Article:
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Are Beached Oarfish Trying to Tell Us Something?

Discussion in 'Tin Foil Hat Lounge' started by tulianr, Oct 23, 2013.

  1. tulianr

    tulianr Don Quixote de la Monkey

    Fishy Mystery: Are Beached Oarfish Trying to Tell Us Something?
    by Kevin Bailey Oct 23, 2013 5:45 AM EDT
    A pair of giant, bony fish—one 18 feet long—have washed up on California beaches this week. Are they climate change victims? Prophets of doom? Scientist Kevin Bailey on what we know.
    Two sea serpents washed ashore in southern California shores last week, startling local beachgoers, puzzling marine biologists—and giving rise to countless creepy conspiracy theories.

    This Friday Oct. 18, 2013 image provided by Mark Bussey shows an oarfish that washed up on the beach near Oceanside, Calif. This rare, snakelike oarfish measured nearly 14 feet long. (Mark Bussey/AP)

    The first sighting of the oarfish was an 18-footer that surprised a diver off Catalina Island. She dragged the dead beast, estimated to weigh 400 pounds, out of the water with the help of friends on October 13. The second, logging in at 14 feet, washed up at Oceanside Harbor five days later.

    Beaching of the oarfish is a very rare occurrence—the last time it happened was 2010—so two in one week is certainly an oddity. In fact, the creatures dwell so deep in the ocean that they’re rarely seen at all. (One eerie video which surfaced in June was something of a viral hit.)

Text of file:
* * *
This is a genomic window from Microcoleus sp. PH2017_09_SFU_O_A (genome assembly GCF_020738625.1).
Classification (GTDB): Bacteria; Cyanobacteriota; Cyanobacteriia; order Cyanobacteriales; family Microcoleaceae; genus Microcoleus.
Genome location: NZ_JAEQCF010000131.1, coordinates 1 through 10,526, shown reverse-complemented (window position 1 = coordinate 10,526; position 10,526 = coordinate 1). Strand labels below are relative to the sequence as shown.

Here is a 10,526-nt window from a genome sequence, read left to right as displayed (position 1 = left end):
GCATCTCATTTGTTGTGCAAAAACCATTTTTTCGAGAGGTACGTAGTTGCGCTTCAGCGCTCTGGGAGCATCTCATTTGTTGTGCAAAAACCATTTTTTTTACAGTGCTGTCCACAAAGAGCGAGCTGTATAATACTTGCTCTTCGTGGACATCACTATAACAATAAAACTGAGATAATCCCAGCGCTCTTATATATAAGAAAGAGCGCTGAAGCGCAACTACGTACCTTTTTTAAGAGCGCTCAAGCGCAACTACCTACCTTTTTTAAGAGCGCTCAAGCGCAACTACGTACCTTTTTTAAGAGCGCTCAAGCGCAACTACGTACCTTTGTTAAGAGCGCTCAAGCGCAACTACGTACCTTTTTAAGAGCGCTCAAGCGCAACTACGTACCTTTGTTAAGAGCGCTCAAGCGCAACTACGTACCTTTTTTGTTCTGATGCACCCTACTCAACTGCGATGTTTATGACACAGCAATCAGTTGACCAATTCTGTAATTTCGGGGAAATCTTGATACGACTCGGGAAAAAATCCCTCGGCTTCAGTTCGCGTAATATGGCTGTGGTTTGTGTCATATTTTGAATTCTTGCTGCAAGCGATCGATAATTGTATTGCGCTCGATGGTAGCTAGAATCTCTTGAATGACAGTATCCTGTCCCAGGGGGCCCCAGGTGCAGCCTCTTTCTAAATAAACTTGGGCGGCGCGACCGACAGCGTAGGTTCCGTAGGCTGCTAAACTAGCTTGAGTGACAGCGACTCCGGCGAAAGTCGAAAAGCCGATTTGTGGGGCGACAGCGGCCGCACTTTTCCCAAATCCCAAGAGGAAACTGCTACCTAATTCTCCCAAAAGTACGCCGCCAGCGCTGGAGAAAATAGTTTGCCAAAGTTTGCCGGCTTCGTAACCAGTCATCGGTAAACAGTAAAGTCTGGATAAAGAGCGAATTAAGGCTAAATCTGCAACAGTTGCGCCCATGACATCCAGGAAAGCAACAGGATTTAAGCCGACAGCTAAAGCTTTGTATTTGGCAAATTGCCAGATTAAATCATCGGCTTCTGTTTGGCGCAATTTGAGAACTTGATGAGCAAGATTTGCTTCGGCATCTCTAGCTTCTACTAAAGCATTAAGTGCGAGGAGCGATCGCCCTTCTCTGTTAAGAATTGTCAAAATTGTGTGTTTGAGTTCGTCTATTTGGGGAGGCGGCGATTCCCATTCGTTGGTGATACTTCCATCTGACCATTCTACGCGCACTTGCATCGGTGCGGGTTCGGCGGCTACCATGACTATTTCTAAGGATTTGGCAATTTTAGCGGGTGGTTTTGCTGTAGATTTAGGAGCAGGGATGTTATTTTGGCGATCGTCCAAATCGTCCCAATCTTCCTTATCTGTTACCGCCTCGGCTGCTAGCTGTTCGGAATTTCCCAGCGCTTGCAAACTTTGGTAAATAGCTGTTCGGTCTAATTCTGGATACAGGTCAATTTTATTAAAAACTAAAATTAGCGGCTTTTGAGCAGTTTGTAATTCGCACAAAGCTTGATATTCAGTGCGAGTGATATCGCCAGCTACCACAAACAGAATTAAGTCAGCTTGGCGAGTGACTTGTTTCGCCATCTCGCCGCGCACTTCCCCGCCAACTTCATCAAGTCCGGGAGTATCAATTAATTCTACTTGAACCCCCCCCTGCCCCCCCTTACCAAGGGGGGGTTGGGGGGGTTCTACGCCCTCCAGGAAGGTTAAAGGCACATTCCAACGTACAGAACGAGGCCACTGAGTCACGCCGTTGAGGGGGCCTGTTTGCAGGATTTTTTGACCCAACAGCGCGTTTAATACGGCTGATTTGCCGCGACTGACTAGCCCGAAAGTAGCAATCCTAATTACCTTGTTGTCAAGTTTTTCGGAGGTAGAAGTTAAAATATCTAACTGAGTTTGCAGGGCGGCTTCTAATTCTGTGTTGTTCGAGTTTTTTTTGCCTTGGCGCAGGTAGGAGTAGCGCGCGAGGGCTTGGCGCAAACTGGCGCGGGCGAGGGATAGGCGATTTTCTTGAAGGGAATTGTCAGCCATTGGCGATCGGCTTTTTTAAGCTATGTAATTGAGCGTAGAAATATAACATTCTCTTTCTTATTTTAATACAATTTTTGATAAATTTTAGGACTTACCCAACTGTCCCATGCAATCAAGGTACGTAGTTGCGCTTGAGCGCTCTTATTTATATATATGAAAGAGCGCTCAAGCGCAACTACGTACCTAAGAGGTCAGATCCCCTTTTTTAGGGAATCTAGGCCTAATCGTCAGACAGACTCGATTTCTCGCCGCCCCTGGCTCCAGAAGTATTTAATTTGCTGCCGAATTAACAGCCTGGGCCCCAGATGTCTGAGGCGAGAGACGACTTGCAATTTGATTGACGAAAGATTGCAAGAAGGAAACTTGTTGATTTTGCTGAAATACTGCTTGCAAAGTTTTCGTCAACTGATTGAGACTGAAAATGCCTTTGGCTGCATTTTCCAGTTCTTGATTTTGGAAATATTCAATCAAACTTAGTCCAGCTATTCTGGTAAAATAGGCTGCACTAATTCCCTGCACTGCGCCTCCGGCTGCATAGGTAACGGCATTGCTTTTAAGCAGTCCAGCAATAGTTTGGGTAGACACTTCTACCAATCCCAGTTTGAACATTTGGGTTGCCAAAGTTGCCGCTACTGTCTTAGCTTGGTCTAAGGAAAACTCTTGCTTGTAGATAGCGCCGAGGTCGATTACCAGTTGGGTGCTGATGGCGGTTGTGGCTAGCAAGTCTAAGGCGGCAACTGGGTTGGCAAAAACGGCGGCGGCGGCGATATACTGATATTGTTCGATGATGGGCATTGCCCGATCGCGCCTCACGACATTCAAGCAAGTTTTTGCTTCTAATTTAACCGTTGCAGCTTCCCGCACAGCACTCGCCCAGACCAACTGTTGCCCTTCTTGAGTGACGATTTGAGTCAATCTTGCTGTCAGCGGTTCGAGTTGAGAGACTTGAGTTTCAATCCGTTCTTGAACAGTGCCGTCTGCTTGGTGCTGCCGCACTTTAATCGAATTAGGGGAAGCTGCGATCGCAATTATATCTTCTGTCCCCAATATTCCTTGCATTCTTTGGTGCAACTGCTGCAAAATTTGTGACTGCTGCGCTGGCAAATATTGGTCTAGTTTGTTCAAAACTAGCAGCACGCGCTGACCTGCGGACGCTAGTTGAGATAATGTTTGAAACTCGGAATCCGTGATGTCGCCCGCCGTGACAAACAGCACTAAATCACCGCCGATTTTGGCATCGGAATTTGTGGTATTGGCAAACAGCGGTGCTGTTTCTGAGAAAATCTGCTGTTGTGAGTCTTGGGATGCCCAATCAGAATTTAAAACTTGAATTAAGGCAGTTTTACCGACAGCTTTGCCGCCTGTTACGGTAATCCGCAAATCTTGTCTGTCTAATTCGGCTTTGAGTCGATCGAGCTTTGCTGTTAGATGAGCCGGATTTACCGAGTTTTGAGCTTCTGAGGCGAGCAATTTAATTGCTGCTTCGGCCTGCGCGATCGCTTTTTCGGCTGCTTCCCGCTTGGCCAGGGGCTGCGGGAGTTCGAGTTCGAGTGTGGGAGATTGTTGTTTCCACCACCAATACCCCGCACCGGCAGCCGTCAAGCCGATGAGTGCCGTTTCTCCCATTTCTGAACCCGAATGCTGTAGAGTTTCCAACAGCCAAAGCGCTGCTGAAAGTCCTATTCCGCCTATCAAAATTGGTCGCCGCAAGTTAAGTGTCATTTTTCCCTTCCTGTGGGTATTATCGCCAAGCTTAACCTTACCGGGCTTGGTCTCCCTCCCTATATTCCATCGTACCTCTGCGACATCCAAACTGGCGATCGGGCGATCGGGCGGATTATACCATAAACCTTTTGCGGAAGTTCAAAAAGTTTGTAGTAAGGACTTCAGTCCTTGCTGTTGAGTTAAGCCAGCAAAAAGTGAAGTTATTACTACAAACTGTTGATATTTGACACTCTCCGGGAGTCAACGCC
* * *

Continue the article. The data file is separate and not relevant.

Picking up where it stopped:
So what’s behind these spooky events? We may never know.

    According to Japanese mythology, the oarfish is a messenger from the dragon god of the sea. In concordance with the messenger theme, in the two years preceding the Tohoku earthquake in March 2011, an unusual number of oarfish stranded themselves on the coastal beaches of Japan. The Japan Times on March 6, 2010, reported that in folklore the fish comes to the beach as an omen of an earthquake. With that in mind, is “The Big One” about to hit southern California, splitting it off from the rest of the continent and tipping into the sea?

    Of course, the Internet is abuzz with other possible reasons. The sea serpents’ demise coincides with reports of Fukushima radioactivity working its way across the ocean. Then there are reports that offshore oil wells in southern California have been surreptitiously engaged in fracking the sea bottom to extract more petroleum. Or how about powerful sonar blasts the U.S. Navy is using in the waters off southern California? Climate change, old age, disease? A broken ocean? Could the pair have had a lovers’ quarrel that went south?

    The oarfish is the largest living bony fish, reaching up to 35 feet in length. Certainly the beast sighted on the surface by sailors gave rise to the lore of sea serpents. It has silvery blue skin and a red dorsal fin that runs the length of its body. There are several long fins extending from the top of its head like antennae, and they may have lures at the end. It positions itself vertically in the water with the head pointed upwards and swims up and down like an elevator from more than 1,000 feet deep to near surface by means of undulations of the dorsal fin.


    Fishy Mystery: Are Beached Oarfish Trying to Tell Us Something? - The Daily Beast
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